Most want women to have a greater role, but do not believe a diaconate is the answer
A survey of bishops in the US released this week found that among respondents, 41 percent believe it theoretically possible to ordain women as deacons, and only 33 percent believe this should be allowed.
The survey released by the Center for Applied Research in the Apostolate at Georgetown University (CARA) was sent in September 2018 to 192 bishops, of whom 108 responded, resulting in a margin of sampling error of plus or minus 6.25 percentage points.
The responses regarding the possibility of female diaconal ordination and whether it ought to occur suggest that eight percent of bishops in the US might believe it possible, yet not believe it should be authorized.
Diocesan deacon directors were also surveyed by CARA. Of the 186 deacon directors invited to participate, 133 responded, leading of a margin of error of 4.55 percentage points.
Asked if they believe the USCCB would implement the sacramental ordination of women as deacons were it authorized by the Holy See, 79 percent of bishops and 72 percent of deacon directors responded in the affirmative. Of bishops, 54 percent said they would consider implementation in their own local Church, and 62 percent of deacon directors believed their ordinary would do so.
Twenty-seven percent of bishop and deacon director respondents believe the Church will authorize the sacramental ordination of women as deacons.
Among the bishops, 97 percent agreed strongly or somewhat that their diocese is committed to increasing women’s involvement in ecclesial leadership; 86 percent of deacon directors affirmed this.
Asked if it would be helpful to have women deacons in liturgy, word, and charity ministries, most of the bishops responded in the affirmative for each category. Most deacon directors responded affirmatively as well, and all of the deacon directors said women deacons serving in charity ministries would be somewhat or very helpful.
It is to be held definitively that priestly ordination is reserved only to men.
The question of female deacons has recently resurfaced after Pope Francis appointed in August 2016 a commission to look into the historical role of deaconesses in the early Church.
Non-sacramentally ordained deaconesses were part of the early Church, although it is not entirely clear what their role was.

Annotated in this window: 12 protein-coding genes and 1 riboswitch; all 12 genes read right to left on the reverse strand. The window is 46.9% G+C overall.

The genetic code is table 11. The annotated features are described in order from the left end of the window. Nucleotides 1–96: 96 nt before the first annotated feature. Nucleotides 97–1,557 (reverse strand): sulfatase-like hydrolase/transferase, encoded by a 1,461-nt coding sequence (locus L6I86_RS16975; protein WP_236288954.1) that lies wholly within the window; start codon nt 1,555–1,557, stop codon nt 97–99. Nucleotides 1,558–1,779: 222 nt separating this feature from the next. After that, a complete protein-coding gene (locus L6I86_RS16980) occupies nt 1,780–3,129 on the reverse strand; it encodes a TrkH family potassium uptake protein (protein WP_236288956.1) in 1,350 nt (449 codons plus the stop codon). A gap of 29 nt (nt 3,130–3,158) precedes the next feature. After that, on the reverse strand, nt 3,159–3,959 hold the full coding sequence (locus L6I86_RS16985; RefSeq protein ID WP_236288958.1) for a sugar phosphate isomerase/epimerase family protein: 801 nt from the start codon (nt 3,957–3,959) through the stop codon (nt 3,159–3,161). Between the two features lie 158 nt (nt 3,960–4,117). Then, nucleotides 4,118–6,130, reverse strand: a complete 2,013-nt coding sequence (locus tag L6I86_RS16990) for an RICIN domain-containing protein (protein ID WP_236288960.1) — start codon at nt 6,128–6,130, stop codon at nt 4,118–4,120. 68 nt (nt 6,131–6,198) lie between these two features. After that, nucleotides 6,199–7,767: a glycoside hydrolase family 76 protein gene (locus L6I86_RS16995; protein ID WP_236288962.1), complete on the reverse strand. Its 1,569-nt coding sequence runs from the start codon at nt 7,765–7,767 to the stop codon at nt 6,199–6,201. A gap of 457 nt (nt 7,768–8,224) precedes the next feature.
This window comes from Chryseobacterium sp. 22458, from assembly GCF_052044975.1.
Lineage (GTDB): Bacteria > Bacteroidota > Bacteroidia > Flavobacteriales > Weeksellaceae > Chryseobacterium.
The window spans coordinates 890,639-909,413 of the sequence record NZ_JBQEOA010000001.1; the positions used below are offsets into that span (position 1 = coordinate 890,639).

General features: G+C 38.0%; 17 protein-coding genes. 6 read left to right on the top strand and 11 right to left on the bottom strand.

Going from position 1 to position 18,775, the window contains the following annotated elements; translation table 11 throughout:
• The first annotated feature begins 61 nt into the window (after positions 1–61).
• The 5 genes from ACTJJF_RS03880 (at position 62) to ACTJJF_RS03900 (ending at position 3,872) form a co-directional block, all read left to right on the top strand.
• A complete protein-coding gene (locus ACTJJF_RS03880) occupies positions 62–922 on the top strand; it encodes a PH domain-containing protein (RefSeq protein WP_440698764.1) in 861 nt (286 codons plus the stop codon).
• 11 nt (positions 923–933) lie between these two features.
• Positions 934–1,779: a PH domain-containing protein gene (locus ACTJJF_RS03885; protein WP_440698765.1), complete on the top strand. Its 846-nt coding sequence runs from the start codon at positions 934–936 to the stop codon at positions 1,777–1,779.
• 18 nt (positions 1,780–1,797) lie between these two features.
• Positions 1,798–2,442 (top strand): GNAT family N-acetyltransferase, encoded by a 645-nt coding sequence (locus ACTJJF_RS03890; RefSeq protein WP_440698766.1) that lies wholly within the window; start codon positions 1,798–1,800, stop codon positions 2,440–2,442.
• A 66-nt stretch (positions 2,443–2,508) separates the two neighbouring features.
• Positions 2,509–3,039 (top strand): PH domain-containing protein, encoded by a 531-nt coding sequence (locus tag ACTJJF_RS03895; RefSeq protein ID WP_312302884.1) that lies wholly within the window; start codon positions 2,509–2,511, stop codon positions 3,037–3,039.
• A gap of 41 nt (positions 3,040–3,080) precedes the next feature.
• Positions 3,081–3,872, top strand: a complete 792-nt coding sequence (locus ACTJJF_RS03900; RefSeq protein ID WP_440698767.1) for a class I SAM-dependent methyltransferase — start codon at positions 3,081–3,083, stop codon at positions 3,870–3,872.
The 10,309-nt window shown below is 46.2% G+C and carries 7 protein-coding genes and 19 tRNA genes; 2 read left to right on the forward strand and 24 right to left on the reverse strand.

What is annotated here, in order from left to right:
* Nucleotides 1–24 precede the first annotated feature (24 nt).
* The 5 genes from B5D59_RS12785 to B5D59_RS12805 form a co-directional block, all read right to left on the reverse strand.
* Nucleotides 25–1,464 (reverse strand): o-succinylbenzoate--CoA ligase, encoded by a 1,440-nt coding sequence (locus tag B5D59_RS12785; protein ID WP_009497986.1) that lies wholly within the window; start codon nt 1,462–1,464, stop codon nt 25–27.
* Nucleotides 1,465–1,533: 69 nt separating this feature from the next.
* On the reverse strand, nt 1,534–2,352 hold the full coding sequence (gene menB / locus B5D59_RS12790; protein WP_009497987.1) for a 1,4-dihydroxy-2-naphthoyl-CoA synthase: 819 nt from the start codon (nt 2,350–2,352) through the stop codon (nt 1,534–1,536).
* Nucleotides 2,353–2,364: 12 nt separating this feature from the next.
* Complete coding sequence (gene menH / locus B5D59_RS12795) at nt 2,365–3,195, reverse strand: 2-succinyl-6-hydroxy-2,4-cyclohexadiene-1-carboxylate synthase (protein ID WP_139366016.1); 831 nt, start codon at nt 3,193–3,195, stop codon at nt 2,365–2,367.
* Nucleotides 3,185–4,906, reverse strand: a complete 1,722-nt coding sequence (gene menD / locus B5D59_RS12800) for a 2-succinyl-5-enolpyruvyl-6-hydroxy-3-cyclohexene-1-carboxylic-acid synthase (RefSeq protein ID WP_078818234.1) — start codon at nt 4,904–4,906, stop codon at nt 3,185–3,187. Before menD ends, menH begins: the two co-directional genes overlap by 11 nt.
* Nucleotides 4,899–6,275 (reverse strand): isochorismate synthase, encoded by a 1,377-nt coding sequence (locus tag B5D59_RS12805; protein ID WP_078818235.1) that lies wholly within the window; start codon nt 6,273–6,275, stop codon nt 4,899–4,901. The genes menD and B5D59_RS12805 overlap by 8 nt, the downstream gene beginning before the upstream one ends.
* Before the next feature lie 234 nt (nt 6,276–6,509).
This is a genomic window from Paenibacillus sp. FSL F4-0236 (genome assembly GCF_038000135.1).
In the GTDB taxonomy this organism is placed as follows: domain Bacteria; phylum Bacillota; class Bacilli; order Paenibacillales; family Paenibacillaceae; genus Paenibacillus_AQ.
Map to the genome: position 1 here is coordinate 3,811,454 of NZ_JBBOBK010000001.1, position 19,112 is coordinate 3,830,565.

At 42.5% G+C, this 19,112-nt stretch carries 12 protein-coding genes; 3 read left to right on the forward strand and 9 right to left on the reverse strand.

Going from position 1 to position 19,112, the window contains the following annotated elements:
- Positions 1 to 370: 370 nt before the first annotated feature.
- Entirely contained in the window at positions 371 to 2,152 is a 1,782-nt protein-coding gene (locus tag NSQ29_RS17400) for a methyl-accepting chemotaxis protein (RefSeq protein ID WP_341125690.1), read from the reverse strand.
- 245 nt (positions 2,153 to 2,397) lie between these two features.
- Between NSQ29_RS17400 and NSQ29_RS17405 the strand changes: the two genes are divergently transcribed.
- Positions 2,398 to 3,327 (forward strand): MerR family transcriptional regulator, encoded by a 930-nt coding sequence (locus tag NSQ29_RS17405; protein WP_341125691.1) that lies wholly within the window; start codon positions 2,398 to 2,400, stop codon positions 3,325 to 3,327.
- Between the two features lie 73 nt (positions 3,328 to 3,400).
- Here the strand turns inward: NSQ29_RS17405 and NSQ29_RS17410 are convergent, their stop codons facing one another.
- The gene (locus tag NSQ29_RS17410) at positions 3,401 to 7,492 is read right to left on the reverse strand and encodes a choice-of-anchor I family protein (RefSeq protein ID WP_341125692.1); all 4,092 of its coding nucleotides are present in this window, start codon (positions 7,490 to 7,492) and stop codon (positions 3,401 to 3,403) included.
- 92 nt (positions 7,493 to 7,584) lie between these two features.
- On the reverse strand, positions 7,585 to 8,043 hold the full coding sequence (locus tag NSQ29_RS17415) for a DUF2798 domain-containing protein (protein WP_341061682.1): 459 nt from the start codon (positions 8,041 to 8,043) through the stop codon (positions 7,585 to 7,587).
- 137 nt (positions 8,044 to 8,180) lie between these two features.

In June 2018, Cardinal Luis Ladaria, prefect of the Congregation for the Doctrine of the Faith and head of the commission, clarified that “the Holy Father did not ask us to study whether or not women can be deaconesses…but rather, [he asked us] to try to say in a clear way what the problems are and what the situation was in the ancient Church on this point of the women’s diaconate.”
Francis has acknowledged that the subject of deaconesses has already been studied by the Church, including a 2002 document on the diaconate from the International Theological Commission, an advisory body to the Congregation for the Doctrine of the Faith.
The document, which gave a thorough historical context of the role of deaconesses in the ancient Church, overwhelmingly concluded that female deacons in the early Church had not been equivalent to male deacons, and had neither a liturgical nor a sacramental function.
The ITC wrote: “a ministry of deaconesses did indeed exist, and that this developed unevenly in the different parts of the Church. It seems clear that this ministry was not perceived as simply the feminine equivalent of the masculine diaconate. At the very least it was an ecclesial function, exercised by women, sometimes mentioned together with that of sub-deacon in the lists of Church ministries.”
In his seminal 1982 work Deaconesses: An Historical Study, referenced several times by the ITC, Aime Martimort wrote that “the Christians of antiquity did not have a single, fixed idea of what deaconesses were supposed to be,” and that “the Greek and Eastern canonists of the Middle Ages were even less able than those of antiquity to know who and what deaconesses were.”
He added that “the continuity of a true ecclesiastical tradition was lacking in the case of deaconesses,” and that their institution “lasted only as long as adult baptisms were the norm” and that “it rapidly became obsolete.”
According to Martimort “the resemblance between the ordination rituals of the deacon and deaconess … should not deceive us,” and that “the various euchologies had already given fair warning that there were significant differences as well as resemblances.”
“During all the time when the institution of deaconesses was a living institution, both the discipline and the liturgy of the churches insisted upon a very clear distinction between deacons and deaconesses.”
Martimort concluded that “the real importance and efficaciousness of the role of women in the Church has always been vividly perceived in the consciousness of the hierarchy and of the faithful as much more broad than the historical role that deaconesses in fact played. And perhaps a proposal based on an ‘archeological’ institution might even obscure the fact that the call to serve the Church is urgently addressed today to all women, especially in the area of the transmission of Faith and works of charity.”